Diagnosis of Absorption Disorders
Absorption disorder diagnosis varies, depending on the underlying cause for the condition. A personal and family medical history, physical examination, and laboratory tests (e.g., blood tests, stool tests) may be used to make a diagnosis.
A medical history includes information about the patient's history of symptoms (e.g., symptom onset, severity, factors that worsen or improve symptoms), diet, and family history of malabsorption syndromes or related conditions (e.g., genetic disorders, autoimmune disorders).
Laboratory tests that may be used to diagnose absorption disorders include the following:
- Blood tests (e.g., complete blood count [CBC], total serum protein, cholesterol tests, liver function tests)
- Stool tests (used to measure pH levels and detect abnormal levels of certain substances, such as fats, proteins, bacteria, and parasites)
- Urinalysis (used to detect high levels of malabsorbed nutrients)
Additional blood tests that may be performed include erythrocyte sedimentation rate (ESR or sed rate) and C-reactive protein level. ESR measures how quickly mature red blood cells (called erythrocytes or corpuscles) fall to the bottom of a test tube, indicating the level of inflammation that is present in the body. High levels of C-reactive protein, which is a marker in the blood, also can indicate inflammation.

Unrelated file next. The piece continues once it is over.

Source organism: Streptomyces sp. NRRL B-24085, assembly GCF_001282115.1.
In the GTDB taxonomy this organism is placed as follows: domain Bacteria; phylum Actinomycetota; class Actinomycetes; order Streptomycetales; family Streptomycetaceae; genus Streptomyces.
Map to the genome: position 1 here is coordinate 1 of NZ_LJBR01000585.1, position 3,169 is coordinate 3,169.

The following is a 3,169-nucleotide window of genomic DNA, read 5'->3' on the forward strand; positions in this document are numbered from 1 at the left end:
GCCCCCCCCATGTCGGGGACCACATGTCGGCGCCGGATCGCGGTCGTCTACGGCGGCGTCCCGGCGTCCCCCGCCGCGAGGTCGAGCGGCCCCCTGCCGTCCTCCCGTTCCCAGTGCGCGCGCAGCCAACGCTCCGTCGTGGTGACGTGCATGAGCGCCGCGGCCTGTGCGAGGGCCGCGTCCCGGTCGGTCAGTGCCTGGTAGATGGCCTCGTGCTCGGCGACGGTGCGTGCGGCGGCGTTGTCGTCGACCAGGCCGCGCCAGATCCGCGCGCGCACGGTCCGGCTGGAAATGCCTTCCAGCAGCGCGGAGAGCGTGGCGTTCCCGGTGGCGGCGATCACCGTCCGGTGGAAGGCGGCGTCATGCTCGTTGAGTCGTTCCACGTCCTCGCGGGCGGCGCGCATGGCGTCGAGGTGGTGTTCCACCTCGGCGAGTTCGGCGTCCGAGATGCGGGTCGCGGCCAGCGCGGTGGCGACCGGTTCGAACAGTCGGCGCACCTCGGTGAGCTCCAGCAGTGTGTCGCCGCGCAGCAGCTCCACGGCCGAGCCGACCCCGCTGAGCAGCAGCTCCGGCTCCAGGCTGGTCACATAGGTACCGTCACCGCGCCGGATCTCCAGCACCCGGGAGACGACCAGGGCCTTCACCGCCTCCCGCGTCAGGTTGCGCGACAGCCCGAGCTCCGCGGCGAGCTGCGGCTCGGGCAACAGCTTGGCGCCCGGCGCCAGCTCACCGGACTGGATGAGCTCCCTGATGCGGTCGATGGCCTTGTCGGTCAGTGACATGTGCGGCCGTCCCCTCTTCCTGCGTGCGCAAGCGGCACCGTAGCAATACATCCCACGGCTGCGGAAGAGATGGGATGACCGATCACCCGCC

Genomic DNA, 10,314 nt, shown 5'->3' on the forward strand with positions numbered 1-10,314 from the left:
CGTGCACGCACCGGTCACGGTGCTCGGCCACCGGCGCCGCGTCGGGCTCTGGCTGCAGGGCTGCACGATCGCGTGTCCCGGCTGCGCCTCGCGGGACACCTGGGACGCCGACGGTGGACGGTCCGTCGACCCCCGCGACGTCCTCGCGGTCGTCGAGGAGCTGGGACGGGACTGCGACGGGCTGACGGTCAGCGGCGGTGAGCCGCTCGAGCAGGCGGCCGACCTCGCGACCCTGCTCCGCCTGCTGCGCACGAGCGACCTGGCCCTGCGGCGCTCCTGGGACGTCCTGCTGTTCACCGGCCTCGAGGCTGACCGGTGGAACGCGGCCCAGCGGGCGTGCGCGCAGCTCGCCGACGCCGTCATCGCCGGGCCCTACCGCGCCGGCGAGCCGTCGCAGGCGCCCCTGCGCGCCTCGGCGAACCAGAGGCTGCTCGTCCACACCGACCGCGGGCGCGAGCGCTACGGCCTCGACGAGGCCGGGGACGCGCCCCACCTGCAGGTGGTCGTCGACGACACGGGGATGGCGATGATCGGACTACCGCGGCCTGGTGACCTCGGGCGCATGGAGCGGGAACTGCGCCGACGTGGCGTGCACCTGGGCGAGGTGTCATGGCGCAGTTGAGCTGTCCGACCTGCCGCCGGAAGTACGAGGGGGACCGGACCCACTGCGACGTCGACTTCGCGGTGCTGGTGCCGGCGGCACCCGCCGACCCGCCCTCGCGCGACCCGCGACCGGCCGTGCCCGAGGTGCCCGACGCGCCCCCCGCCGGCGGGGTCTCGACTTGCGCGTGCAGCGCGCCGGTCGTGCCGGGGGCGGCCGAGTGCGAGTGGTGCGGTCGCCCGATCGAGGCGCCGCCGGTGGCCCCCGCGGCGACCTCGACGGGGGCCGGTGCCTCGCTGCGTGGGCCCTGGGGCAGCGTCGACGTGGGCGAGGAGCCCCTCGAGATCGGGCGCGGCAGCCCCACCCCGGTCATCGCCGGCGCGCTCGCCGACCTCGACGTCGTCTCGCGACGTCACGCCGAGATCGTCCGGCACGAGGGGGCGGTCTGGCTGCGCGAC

Other diagnostic tests include substance tolerance tests and biopsy of the intestinal lining. In substance tolerance tests, the suspected nutrient is removed from the diet for a period of time. If symptoms subside and then resume after the nutrient is re-introduced, malabsorption of the specific nutrient may be indicated.
Biopsy of the lining of the small intestine (mucosa) involves surgical removal of a small tissue sample for microscopic evaluation. Biopsy may reveal damage (e.g., lesions, ulcers) in the GI tract.